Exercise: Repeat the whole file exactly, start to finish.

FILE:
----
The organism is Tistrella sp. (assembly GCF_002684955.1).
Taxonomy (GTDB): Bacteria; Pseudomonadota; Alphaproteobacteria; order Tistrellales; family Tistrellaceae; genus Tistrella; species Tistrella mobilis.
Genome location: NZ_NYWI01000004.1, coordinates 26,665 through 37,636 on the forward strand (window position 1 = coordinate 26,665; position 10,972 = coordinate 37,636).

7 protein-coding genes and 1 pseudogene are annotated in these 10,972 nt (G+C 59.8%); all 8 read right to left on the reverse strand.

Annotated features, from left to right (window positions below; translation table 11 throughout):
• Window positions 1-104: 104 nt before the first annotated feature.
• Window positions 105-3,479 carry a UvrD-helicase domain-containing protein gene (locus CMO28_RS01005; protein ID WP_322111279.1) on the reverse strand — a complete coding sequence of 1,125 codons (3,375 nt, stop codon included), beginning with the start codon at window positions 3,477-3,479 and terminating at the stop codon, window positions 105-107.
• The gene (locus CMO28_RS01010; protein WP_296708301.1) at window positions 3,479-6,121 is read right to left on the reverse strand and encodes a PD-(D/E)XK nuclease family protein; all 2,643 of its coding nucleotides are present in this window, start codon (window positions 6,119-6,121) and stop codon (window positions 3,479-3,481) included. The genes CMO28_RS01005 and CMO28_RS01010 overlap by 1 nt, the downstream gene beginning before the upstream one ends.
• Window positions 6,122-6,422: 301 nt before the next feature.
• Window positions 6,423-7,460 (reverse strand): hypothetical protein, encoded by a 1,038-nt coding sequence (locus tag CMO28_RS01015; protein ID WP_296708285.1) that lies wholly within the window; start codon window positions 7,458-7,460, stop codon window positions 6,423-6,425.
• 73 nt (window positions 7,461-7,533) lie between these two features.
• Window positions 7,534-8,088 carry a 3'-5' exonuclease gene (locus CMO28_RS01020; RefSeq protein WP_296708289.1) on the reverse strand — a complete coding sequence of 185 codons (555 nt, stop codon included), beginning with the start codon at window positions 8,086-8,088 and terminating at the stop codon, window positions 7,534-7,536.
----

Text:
The organism is Tistrella sp. (assembly GCF_002684955.1).
Taxonomy (GTDB): Bacteria; Pseudomonadota; Alphaproteobacteria; order Tistrellales; family Tistrellaceae; genus Tistrella; species Tistrella mobilis.
Genome location: NZ_NYWI01000004.1, coordinates 26,665 through 37,636 on the forward strand (window position 1 = coordinate 26,665; position 10,972 = coordinate 37,636).

7 protein-coding genes and 1 pseudogene are annotated in these 10,972 nt (G+C 59.8%); all 8 read right to left on the reverse strand.

Annotated features, from left to right (window positions below; translation table 11 throughout):
• Window positions 1-104: 104 nt before the first annotated feature.
• Window positions 105-3,479 carry a UvrD-helicase domain-containing protein gene (locus CMO28_RS01005; protein ID WP_322111279.1) on the reverse strand — a complete coding sequence of 1,125 codons (3,375 nt, stop codon included), beginning with the start codon at window positions 3,477-3,479 and terminating at the stop codon, window positions 105-107.
• The gene (locus CMO28_RS01010; protein WP_296708301.1) at window positions 3,479-6,121 is read right to left on the reverse strand and encodes a PD-(D/E)XK nuclease family protein; all 2,643 of its coding nucleotides are present in this window, start codon (window positions 6,119-6,121) and stop codon (window positions 3,479-3,481) included. The genes CMO28_RS01005 and CMO28_RS01010 overlap by 1 nt, the downstream gene beginning before the upstream one ends.
• Window positions 6,122-6,422: 301 nt before the next feature.
• Window positions 6,423-7,460 (reverse strand): hypothetical protein, encoded by a 1,038-nt coding sequence (locus tag CMO28_RS01015; protein ID WP_296708285.1) that lies wholly within the window; start codon window positions 7,458-7,460, stop codon window positions 6,423-6,425.
• 73 nt (window positions 7,461-7,533) lie between these two features.
• Window positions 7,534-8,088 carry a 3'-5' exonuclease gene (locus CMO28_RS01020; RefSeq protein WP_296708289.1) on the reverse strand — a complete coding sequence of 185 codons (555 nt, stop codon included), beginning with the start codon at window positions 8,086-8,088 and terminating at the stop codon, window positions 7,534-7,536.